(San Diego, CA) So a couple of weeks ago, The Chocolate Voice met up with musician’s and brother’s, Bruce “BW” Henderson and, Dave Johnson of The Johnson Project at a popular Southeast San Diego eatery, Felix BBQ with soul. During our conversation, Bruce, who likes to be referred to as BW, made sure that we are perfectly clear on the groups name. He says humorously, “We are “The Johnson Project” not be confused with the popular seventies group The Brother’s Johnson. For those of us old school music lover’s, The Brother’s Johnson is perhaps best known for hit single’s “Strawberry Letter 23”, “STOMP,” or a party jam that BW reminded us of, “Ain’t We Funkin’ Now.”
Now that we’ve come to an understanding about the name, we continued our lively conversation vibing about family, life, and the groups mission to keep Old School R&B timeless and fresh.
Inspired by the extraordinary sounds of old school R&B and Jazz–The Johnson Project is made up of two brother’s and a third member, Mario Melendez fondly known as “Rio.”
Rio wasn’t present for our conversation, but his name came up often, which clued us in as to how much love and respect the band has for the Puerto Rican Percussionist.
“Rio brings that Latin funk. He fits perfectly in the group.” Says Dave.
The soulful funk trio can be heard on ocaision peforming throughout San Diego County at various venues including Humphreys Backstage Lounge and, a more recent gig as the regular house band Saturday nights at Felix BBQ With Soul.
About the Brothers:
Derwin “Dave” Johnson (birth name given by adoptive parents), and brother Bruce Wayne “BW” Henderson, are biological brother’s who were raised apart. Due to family circumstances, Dave was raised by his adoptive family in Pasadena, while Bruce was raised in San Diego with the boy’s biological mother.
Growing up in Pasadena, Dave shares that he had an opportunity to take piano lessons, which he gives credit to a great aunt who saw his music potential and found a way for him to train in classical piano. His music education extended through the intermediate level and from there, he says that his training in counterpoint theory allowed for him to explore the rudiments of music which gave him confidence in composing his own music. The majority of what he’s learned in music over the years is self taught, Dave says.
BW, began playing the guitar at age sixteen. He says that his exposure to music consisted of private lessons, going to concerts, listening to different musical genres including rock bands like The Jimi Hendrix Experience, and being surrounded by a musical family. He’s contributes his love for music as hereditary. Particularly, since their mother sang locally and, sat in briefly with groups from the fifties–The Coasters and The Platters. Adding to that equation, his kid’s love music. His son is a rapper and Dave’s kid’s, sing and rap as well.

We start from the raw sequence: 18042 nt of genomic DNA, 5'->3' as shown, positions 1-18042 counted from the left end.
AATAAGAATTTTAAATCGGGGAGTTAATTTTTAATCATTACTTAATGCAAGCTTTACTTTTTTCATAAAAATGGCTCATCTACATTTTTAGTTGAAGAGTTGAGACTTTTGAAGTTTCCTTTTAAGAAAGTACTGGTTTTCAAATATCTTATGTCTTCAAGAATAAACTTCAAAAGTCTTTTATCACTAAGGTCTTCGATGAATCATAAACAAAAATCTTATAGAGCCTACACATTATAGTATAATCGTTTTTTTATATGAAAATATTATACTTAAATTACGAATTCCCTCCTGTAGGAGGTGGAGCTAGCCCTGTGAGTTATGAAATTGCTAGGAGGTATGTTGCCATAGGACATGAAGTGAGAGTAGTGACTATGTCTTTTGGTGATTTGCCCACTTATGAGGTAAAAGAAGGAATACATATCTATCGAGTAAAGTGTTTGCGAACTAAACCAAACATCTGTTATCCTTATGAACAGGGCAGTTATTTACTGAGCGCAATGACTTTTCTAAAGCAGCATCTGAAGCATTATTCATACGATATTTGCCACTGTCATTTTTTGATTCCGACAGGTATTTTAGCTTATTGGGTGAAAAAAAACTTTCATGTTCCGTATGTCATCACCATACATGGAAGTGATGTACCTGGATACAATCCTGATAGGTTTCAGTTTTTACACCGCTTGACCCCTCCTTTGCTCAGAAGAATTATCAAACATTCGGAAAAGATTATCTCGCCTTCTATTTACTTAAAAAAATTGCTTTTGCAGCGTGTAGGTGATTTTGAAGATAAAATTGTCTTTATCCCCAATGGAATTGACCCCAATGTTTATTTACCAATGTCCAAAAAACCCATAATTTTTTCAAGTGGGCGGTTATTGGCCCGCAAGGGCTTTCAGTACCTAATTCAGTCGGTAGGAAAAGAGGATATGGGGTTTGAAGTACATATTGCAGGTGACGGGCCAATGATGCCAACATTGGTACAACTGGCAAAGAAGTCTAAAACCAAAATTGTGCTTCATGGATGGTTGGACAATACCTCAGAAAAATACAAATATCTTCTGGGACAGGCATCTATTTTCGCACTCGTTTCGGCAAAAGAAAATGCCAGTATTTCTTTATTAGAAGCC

While on the subject of Rap and Hip Hop music, both brother’s agree that most people consider it as the new R&B sound.
Although the brother’s were raised apart, it’s transparent that the two know each other far better than one would expect. Ever so often you’ll see the two burst into laughter at inside jokes. Finish or even correct each other sentences when sharing stories about family. Or, when reminiscing about their musical journey, which began when Dave, was around 18 years old and, decided to come to San Diego, and reach out to his biological mother, who without hesitation took him in.
After reconnecting with his biological family, Dave learned that BW played the guitar. And, when BW found out that his brother played piano, he went out and bought Dave his first keyboard. “Ah yes, a Teisco, and a small amplifier!” Dave blurted out. That’s when all Hell broke loose, as BW put it. Which translates to the beginning of the making of a band.
“We would get lost in the music in the canyon of our Emerald Hills neighborhood. We’re talking early seventies. This is where our roots began. We would play music by: George Clinton, Earth Wind and Fire, The Barkays, Commodores and, Ohio Players. And with my classical training, now, have something to improvise with. R&B is the type of sound that influenced me.” Says Dave.
During the early eighties, the brother’s went on to form their own R&B group called “The Chitlin Circuit” and began performing around town locally, at different clubs–The Safety Club, the Sportsmen Club and, the VFW.
The pair continued performing with other local R&B groups including Starfire, an 8 piece strong band. From there, Bruce decided to go in a different direction, and joined another group called Command Performance. He got Dave to join the group, who eventually became the musical director.